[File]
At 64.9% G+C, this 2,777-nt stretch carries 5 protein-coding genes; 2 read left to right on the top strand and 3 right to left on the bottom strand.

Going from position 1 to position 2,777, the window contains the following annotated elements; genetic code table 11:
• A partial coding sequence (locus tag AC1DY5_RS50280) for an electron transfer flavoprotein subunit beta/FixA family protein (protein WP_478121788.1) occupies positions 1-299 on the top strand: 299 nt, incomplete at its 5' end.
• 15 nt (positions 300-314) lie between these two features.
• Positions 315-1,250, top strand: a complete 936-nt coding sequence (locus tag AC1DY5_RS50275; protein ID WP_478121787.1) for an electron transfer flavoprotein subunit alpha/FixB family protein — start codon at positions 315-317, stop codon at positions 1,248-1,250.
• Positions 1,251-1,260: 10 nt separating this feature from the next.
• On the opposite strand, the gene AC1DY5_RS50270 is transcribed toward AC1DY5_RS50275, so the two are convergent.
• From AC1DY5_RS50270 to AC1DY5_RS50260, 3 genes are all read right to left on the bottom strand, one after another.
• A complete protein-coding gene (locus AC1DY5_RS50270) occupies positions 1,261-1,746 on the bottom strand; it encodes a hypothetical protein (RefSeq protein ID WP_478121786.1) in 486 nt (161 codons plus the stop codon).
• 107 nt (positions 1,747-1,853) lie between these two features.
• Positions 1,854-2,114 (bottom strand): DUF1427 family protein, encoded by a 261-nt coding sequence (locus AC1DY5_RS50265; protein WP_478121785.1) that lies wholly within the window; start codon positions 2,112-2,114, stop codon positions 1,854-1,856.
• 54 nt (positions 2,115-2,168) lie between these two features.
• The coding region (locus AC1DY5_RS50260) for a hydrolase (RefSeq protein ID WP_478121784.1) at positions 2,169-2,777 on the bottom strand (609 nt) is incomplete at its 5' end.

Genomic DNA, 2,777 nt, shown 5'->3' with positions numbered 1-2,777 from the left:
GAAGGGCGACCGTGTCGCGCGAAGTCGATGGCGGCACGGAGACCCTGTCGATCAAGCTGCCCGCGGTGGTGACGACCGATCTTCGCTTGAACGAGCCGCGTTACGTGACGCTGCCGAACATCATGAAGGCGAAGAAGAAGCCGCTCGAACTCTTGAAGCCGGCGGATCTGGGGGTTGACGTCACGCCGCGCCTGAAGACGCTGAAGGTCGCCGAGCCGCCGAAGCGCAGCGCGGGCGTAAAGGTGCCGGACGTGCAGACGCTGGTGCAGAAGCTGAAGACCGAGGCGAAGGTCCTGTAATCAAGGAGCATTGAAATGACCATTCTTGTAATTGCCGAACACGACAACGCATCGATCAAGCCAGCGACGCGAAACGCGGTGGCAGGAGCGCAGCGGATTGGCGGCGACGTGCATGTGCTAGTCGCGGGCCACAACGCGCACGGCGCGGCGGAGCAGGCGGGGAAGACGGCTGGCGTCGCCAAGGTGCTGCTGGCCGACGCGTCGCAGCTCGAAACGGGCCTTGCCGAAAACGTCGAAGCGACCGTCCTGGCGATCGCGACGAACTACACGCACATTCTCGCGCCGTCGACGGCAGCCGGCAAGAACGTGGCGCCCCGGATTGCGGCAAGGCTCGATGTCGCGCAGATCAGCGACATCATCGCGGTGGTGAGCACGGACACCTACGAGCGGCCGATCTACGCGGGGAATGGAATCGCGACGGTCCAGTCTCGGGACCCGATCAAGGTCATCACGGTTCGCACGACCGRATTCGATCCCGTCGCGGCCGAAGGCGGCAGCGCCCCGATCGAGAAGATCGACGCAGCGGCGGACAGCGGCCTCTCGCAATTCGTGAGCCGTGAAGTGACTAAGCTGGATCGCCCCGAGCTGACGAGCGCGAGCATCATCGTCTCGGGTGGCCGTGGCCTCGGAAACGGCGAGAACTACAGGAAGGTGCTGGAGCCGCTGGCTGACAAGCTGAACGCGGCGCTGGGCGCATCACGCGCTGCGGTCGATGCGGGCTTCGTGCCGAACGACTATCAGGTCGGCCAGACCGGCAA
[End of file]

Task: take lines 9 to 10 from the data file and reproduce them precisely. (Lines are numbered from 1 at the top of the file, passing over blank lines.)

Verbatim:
• A complete protein-coding gene (locus AC1DY5_RS50270) occupies positions 1,261-1,746 on the bottom strand; it encodes a hypothetical protein (RefSeq protein ID WP_478121786.1) in 486 nt (161 codons plus the stop codon).
• 107 nt (positions 1,747-1,853) lie between these two features.